The Aglaias, mahoganies and their relatives (trees of the Meliaceae family) are a good interesting group to try getting your head around once you have been looking at tropical plants for a while. In North Queensland, this group of trees include members from the genus Aglaia, Dysoxylum, Chisocheton, Melia, Synoum, Toona and a few others.
Do pardon any mistakes and also the lack of a number of species as I am myself at the moment trying to get acquainted with this fascinating group of trees and will be updating this page as I go along. And any “Meliologists” out there or anyone who spots anything amiss, please feel free to correct me!
Basically, this group of plants usually have alternately arranged compound leaves with a terminal leaflet, and no stipules (yes, the absence of a trait can be a good trait!). Often also, the leaf (not leaflet) stalk is swollen at the point of attachment to the stem.
First off, the White Cedar (Melia azedarach) should be the easiest to learn and recognize, so there is absolutely no excuse not to know it.
The leaves are two times pinnate, and the leaflets are very distinctively toothed. Not to mention, this appears to be quite a widely planted tree, but also grows naturally especially near the coast.
One may of course mistake this for the non-native Neem tree of which the leaflets bear much resemblance, but the Neem tree is much less commonly seen, and the leaves are only one-times pinnate.
The Aglaias and Dysoxylums are typically pinnate-leaved trees, often with a terminal leaflet and the other leaflets arranged opposite to each other along the compound leaf rachis, but note that there are exceptions to the terminal leaflet, opposite-leaflet pairing rules (See later on the section “Rule Breakers”).
One of the first ways to distinguish the very similar looking Aglaia and Dysoxylum is to look for scales on the leaf or sometimes on the midrib of the leaflets, which will be present in Aglaia but not in Dysoxylum.
Aglaia elaeagnoidea – has bronzey-silvery scales on the leaves (both upper and lower). It also probably has the smallest leaflets amongst the FNQ Aglaias.
Aglaia meridionalis – beautiful tree with the leaf rachis having dense brown-red tomentum, and the leaflets underside having brownish scurf.
Aglaia sapindina – The specific epithet probably alludes to the resemblance of the leaf venation to members of the Sapindaceae. If you have seen a few Sapindaceae like lychees, rambutans etc you might agree.
Whole leaves of 6 common Dysoxylum species from Wet Tropics rainforest Left: Dysoxylum gaudichaudianum
Middle: D. arborescens (top); D. papuanum (middle); D. alliaceum (bottom)
Right: D. pettigrewianum sapling leaves (top); D. parasiticum (bottom)
Dysoxylum arborescens – fresh-green and somewhat shiny leaflets which are smooth on both sides, the terminal leaflet having the longest stalk. The compound leaf stalk is slightly winged from the point of attachment to the stem to the first pair of leaflets.
Dysoxylum gaudichaudianum has by far one of the largest leaves of the native Dysoxylums. They have very large and conspicuously uneven-based leaflets, and the lowest most leaflets are fatter and shorter than the ones further along the rachis. The leaflets have a soft dull green look and seems to have a raised midrib.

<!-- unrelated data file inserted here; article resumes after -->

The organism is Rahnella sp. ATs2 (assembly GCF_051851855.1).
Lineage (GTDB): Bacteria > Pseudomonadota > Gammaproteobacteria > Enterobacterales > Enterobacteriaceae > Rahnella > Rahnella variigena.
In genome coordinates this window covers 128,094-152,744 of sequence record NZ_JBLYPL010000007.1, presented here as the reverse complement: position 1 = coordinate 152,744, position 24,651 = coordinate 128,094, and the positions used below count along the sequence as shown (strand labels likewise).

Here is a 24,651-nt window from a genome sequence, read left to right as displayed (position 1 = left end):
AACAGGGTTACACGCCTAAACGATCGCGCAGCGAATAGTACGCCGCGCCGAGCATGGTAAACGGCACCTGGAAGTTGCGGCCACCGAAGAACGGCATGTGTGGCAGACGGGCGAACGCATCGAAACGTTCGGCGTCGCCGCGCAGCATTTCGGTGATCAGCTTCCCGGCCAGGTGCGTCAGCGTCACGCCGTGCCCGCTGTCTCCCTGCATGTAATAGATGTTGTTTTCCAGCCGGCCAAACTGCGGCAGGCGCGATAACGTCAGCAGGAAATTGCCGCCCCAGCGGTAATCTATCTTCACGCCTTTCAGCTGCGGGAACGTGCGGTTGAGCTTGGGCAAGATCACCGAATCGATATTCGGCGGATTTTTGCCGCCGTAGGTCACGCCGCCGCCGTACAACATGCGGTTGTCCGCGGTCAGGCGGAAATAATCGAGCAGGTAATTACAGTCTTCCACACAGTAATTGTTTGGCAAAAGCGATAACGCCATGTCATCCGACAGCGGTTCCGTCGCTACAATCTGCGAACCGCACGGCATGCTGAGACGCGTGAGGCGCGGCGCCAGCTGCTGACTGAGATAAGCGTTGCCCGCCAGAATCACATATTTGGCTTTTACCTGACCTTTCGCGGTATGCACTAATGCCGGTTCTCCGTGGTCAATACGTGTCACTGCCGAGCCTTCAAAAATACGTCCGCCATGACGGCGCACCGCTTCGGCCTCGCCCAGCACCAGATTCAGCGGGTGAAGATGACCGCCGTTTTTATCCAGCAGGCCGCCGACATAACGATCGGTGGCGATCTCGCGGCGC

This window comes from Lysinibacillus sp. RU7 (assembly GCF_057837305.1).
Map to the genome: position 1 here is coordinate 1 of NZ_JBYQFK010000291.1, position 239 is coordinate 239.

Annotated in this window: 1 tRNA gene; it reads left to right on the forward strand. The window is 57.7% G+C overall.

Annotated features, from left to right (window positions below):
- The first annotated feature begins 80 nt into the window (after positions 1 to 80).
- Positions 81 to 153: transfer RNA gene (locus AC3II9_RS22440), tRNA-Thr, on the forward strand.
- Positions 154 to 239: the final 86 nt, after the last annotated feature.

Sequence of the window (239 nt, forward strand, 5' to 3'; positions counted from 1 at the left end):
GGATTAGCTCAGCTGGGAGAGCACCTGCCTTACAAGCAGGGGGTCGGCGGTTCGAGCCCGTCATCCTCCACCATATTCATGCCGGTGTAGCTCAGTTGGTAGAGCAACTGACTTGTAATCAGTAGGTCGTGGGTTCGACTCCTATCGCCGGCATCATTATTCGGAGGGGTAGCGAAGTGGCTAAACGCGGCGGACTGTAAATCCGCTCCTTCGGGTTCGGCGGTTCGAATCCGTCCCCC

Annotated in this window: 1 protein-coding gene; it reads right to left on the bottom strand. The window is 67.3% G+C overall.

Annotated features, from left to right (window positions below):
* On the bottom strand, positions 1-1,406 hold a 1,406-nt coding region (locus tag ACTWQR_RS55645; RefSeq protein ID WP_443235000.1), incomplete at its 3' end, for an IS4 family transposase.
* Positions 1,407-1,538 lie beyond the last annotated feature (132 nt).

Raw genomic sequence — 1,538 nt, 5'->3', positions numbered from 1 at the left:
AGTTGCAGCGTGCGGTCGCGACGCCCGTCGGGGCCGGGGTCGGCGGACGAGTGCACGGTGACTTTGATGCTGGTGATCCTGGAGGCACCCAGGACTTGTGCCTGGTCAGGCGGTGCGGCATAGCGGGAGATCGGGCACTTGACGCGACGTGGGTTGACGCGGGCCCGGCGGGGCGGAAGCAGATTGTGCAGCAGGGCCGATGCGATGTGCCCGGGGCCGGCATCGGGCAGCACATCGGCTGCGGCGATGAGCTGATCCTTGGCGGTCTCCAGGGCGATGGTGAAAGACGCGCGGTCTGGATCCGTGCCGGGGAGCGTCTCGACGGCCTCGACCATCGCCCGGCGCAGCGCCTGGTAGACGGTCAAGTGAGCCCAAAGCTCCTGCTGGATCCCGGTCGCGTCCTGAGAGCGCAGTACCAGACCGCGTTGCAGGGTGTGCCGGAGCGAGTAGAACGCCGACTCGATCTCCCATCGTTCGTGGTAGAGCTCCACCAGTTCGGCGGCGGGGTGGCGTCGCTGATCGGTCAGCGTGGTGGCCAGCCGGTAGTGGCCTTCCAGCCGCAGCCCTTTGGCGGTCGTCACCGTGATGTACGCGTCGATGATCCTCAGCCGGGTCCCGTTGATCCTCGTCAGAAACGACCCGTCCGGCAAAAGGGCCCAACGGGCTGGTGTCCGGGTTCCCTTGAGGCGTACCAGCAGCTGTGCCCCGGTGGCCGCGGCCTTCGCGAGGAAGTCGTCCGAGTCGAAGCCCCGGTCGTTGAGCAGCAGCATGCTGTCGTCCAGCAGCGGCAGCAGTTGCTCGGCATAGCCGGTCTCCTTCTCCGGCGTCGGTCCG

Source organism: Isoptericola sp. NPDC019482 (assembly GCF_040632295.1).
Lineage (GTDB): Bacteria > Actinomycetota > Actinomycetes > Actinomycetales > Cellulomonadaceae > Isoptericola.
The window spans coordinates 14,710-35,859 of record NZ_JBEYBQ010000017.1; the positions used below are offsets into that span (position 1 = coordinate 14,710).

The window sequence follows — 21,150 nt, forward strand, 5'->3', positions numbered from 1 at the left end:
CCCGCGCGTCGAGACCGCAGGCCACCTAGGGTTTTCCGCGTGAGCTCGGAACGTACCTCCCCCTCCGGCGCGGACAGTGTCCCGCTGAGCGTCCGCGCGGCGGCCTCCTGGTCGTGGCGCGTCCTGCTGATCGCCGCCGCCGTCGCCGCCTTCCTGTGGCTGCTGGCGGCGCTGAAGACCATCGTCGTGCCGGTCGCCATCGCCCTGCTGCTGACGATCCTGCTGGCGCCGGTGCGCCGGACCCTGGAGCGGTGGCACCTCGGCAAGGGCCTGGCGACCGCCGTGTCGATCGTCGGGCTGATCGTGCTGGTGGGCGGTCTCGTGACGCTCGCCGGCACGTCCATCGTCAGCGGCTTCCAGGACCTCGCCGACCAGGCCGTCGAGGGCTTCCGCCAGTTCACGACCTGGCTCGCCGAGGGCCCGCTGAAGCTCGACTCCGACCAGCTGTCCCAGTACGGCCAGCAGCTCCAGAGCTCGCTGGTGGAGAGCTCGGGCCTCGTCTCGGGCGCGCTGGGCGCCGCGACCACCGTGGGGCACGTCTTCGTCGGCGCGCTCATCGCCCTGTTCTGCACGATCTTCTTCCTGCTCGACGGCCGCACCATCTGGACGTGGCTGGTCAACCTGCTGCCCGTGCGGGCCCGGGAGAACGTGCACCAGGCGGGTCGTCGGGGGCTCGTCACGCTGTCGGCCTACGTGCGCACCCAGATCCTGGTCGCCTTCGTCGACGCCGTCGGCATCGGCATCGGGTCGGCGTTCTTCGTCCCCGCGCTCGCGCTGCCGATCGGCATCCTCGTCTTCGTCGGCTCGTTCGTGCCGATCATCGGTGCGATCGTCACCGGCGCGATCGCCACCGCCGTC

Dysoxylum mollissimum subsp. molle – oblong shaped leaflets. Lotsa leaflets, sometimes ~11 but sometimes like maybe more than 20 sometimes. Crushed twigs have somewhat of an onion/shallot smell. The leaflets often have strongly uneven bases.
Dysoxylum papuanum – probably the easiest Dysoxylum to recognize. Leaflets are somewhat light green and thinner than the other Dysoxylums.
Dysoxylum parasiticum – 13-20 leaflets which are hairy on the underside. The compound leaf stalks and twigs have rusty “pores”.
Dysoxylum pettigrewianum – largish oblong shaped leaflets. Most distinctively, the rachis from the base to the first pair of leaflets are sort of flat on the top side, with an almost imperceptible wing that extends to onto the twigs. In the forest, mature individuals are readily identified by the gigantic spur buttresses.
Dysoxylum setosum – This species can be recognized by the uneven-based leaflets and the very coarse venation on the undersides of the leaflets. “Hairy armpits” are visible at the junction of the midrib and nerves.
Synoum glandulosum – The stalks of the leaflets somewhat coloured, especially the terminal leaflet stalk in young leaves. Leaves have distinctive hairy domatia.
Toona ciliata – When well formed and well developed, this tree has ovate leaflets with an uneven base. Otherwise resembles Ganophyllum falcatum (Sapindaceae) and Euroschinus falcatus (Anacardiaceae)
Dysoxylum alliaceum – has the typical traits such as alternate compound leaves but quite non-descript other than the fact that it has a somewhat garlic-like smell when the twigs are broken. It also doesn’t have the terminal leaflet typical of other Dysoxylums
Dysoxylum klanderi – instead of a terminal leaflet, the compound leaf of this species ends off with a knob. I haven’t seen this yet so will update as I find one.
Dysoxylum latifolium – This species looks more like a member of the Sapindaceae due to it’s alternate leaflets, making it one of those species that you ‘know when you know’. The leaflets are somewhat glossy green on the underside and a only bit lighter in shade compared to the upperside. The midrib is raised on top.
Dysoxylum oppositifolium – this species is in many ways a rule breaker. For one, it has opposite leaves, and then it doesn’t have a terminal leaflet. In this respect it looks like a Flindersia, but of course there is no citrusy smell when plant parts are crushed and no oil dots in the leaves. However, this species has very interesting secondary veins which come off the midrib at almost 90 degrees, and is accompanied by a hairy armpit at almost every vein coming off the midrib. This latter trail is easily observable standing under the tree.